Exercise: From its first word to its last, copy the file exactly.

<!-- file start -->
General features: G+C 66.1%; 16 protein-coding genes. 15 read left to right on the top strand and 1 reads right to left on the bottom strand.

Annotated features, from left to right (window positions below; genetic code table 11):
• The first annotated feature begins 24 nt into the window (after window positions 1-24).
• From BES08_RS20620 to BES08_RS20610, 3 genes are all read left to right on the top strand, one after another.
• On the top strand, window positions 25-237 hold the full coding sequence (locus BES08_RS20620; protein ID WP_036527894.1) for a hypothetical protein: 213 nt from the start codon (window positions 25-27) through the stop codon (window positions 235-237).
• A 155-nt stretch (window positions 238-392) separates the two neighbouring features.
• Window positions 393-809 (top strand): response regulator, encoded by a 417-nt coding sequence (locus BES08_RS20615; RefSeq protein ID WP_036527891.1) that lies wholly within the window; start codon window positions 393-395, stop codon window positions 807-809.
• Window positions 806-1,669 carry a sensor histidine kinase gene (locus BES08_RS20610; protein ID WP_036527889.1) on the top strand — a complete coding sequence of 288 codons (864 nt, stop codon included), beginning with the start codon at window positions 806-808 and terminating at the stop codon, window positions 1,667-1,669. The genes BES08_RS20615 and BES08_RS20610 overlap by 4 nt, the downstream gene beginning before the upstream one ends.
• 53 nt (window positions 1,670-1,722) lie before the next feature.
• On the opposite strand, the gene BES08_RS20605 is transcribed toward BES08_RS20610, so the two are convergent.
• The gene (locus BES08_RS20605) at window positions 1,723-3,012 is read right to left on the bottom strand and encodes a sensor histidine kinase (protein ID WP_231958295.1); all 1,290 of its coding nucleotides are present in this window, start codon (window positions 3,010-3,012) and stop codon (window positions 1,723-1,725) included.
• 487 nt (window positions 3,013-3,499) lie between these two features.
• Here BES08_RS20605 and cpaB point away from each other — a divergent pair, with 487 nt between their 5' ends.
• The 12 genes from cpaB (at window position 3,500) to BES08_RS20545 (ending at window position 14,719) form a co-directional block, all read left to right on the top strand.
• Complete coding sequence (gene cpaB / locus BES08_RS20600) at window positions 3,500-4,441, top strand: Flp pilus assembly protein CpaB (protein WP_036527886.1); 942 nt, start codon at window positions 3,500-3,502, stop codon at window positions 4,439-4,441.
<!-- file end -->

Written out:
General features: G+C 66.1%; 16 protein-coding genes. 15 read left to right on the top strand and 1 reads right to left on the bottom strand.

Annotated features, from left to right (window positions below; genetic code table 11):
• The first annotated feature begins 24 nt into the window (after window positions 1-24).
• From BES08_RS20620 to BES08_RS20610, 3 genes are all read left to right on the top strand, one after another.
• On the top strand, window positions 25-237 hold the full coding sequence (locus BES08_RS20620; protein ID WP_036527894.1) for a hypothetical protein: 213 nt from the start codon (window positions 25-27) through the stop codon (window positions 235-237).
• A 155-nt stretch (window positions 238-392) separates the two neighbouring features.
• Window positions 393-809 (top strand): response regulator, encoded by a 417-nt coding sequence (locus BES08_RS20615; RefSeq protein ID WP_036527891.1) that lies wholly within the window; start codon window positions 393-395, stop codon window positions 807-809.
• Window positions 806-1,669 carry a sensor histidine kinase gene (locus BES08_RS20610; protein ID WP_036527889.1) on the top strand — a complete coding sequence of 288 codons (864 nt, stop codon included), beginning with the start codon at window positions 806-808 and terminating at the stop codon, window positions 1,667-1,669. The genes BES08_RS20615 and BES08_RS20610 overlap by 4 nt, the downstream gene beginning before the upstream one ends.
• 53 nt (window positions 1,670-1,722) lie before the next feature.
• On the opposite strand, the gene BES08_RS20605 is transcribed toward BES08_RS20610, so the two are convergent.
• The gene (locus BES08_RS20605) at window positions 1,723-3,012 is read right to left on the bottom strand and encodes a sensor histidine kinase (protein ID WP_231958295.1); all 1,290 of its coding nucleotides are present in this window, start codon (window positions 3,010-3,012) and stop codon (window positions 1,723-1,725) included.
• 487 nt (window positions 3,013-3,499) lie between these two features.
• Here BES08_RS20605 and cpaB point away from each other — a divergent pair, with 487 nt between their 5' ends.
• The 12 genes from cpaB (at window position 3,500) to BES08_RS20545 (ending at window position 14,719) form a co-directional block, all read left to right on the top strand.
• Complete coding sequence (gene cpaB / locus BES08_RS20600) at window positions 3,500-4,441, top strand: Flp pilus assembly protein CpaB (protein WP_036527886.1); 942 nt, start codon at window positions 3,500-3,502, stop codon at window positions 4,439-4,441.